The governing authorities of a town or city have the duty imposed upon them by law of exercising ordinary care to maintain its streets and sidewalks in a condition reasonably safe for those who use them in a proper manner. Liability arises only for a negligent breach of duty, and for this reason it is necessary for a complaining party to show more than the existence of a defect in the street or sidewalk and the injury: he must also show that the officers of the town or city knew, or by ordinary diligence, might have known of the defect, and the character of the defect was such that injuries to travellers using its street or sidewalk in a proper manner might reasonably be foreseen. Actual notice is not required. Notice of a dangerous condition in a street or sidewalk will be imputed to the town or- sity, if its officers should have discovered it in the exercise of due care. This principle is firmly established in our decisions. Welling v. Charlotte, supra; Klassette v. Drug Co., 227 N.C. 353, 42 S.E. 2d 411; Walker v. Wilson, supra; Waters v. Belhaven, 222 N.C. 20, 21 S.E. 2d 840; Watkins v. Raleigh, 214 N.C. 644, 200 S.E. 424; Markham v. Improvement Co., 201 N.C. 117, 158 S.E. 852; Bailey v. Winston, 157 N.C. 252, 72 S. E. 966; Revis v. Raleigh, 150 N.C. 348, 63 S.E. 1049; Kinsey v. Kin- *319 ston, 145 N.C. 106, 58 S.E. 912; Brown v. Durham, 141 N.C. 249, 53 S.E. 513; Jones v. Greensboro, 124 N.C. 310, 32 S.E. 675.
There is no evidence in the record that the defendant created the hole in the sidewalk, or had actual notice of it prior to plaintiff’s fall. There is no evidence as to what caused this hole in the cement sidewalk, or whether it extended through the cement. There is no evidence as to how long the hole had existed in the cement sidewalk before plaintiff stepped in it and fell, unless an inference as to the length of time it had existed prior to her fall can reasonably be drawn from the evidence. In respect to this question we have this testimony of plaintiff on cross-examination: “I have been trading in Hickory all my life and walked back and forth across this spot many times but I never diid see a hole there. I hadn’t been in Hickory for about three months before that.”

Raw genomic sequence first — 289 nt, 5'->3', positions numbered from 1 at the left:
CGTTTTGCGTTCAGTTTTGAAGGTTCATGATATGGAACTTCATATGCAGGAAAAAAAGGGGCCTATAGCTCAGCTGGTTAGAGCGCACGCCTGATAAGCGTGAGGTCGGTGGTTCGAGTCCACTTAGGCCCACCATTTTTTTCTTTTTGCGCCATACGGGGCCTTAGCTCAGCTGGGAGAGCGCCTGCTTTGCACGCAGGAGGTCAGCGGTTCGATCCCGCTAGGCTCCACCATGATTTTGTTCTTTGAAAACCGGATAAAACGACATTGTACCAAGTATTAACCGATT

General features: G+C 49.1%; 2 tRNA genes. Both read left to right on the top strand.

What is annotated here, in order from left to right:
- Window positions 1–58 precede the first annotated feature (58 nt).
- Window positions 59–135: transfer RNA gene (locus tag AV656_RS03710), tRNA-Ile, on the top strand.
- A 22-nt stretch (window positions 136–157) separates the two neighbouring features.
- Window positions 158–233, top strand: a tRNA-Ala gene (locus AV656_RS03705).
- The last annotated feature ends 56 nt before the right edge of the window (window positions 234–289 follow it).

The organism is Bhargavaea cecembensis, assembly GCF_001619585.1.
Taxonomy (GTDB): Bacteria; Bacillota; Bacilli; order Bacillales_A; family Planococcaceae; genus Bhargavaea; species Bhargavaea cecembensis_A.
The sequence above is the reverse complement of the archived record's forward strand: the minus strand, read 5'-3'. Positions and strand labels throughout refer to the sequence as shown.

Plaintiff’s contention is that the reasonable inferences to be drawn from her evidence are that when the hole in the cement sidewalk was "young,” its edges were jagged and sharp, that its edges were worn smooth by long continued “footwear” of pedestrian traffic, that it was a long time wearing smooth, because it was near a parking meter, and pedestrians would see the hole and avoid walking on it in dry weather, and that for pedestrian “footwear” to have worn the edges of the hole slick or smooth under these conditions permits the reasonable inference that the hole had existed for a period of time prior to plaintiff’s fall so long that the officers of defendant should have discovered it in the exercise of due care.
There is no evidence in the record as to whether the hole in the cement was made at one time or by “footwear” over a period of time, as to whether its edges were ever jagged and sharp, and if the edges were ever jagged or sharp as to how long it would take “footwear” to wear the edges smooth, if it will do so. In Welling v. Charlotte, supra, which was nonsuited on the ground of contributory negligence, plaintiff fell in a hole on a cement or asphalt sidewalk. In that case the city had actual notice of the hole, and a witness for plaintiff, who was an expert engineer, made an examination of the hole three days after plaintiff’s fall, and testified that, in his opinion, the hole had been there perhaps two or three years. Plaintiff’s contention rests on conjecture and surmise and inference drawn from inference. To carry her case to the jury “the plaintiff must offer evidence sufficient to take the case out of the realm of conj ecture and into the field of legitimate inference from established facts.” Parker v. Wilson, 247 N.C. 47, 100 S.E. 2d 258. Such an inference cannot rest on conjecture or surmise, which raises a possibility of its existence. Sowers v. Marley, 235 N.C. *320607, 70 S.E. 2d 670. A resort to conjecture or surmise is guesswork, not decision, and “a cause of action must be something more than a guess.” Lane v. Bryan, 246 N.C. 108, 97 S.E. 2d 411.
Considering the evidence in the light most favorable to plaintiff, and giving her the benefit of every legitimate inference to be drawn therefrom, as we are required to do on a motion for judgment of compulsory nonsuit, we conclude that plaintiff has no evidence that defendant had any actual or constructive notice of the hole in its sidewalk in which plaintiff stepped and fell prior to her fall, or that defendant created the hole.. For cases nonsuited for the same reason, see: Gettys v. Marion, supra; Waters v. Belhaven, supra.
The judgment of compulsory nonsuit entered below is Affirmed.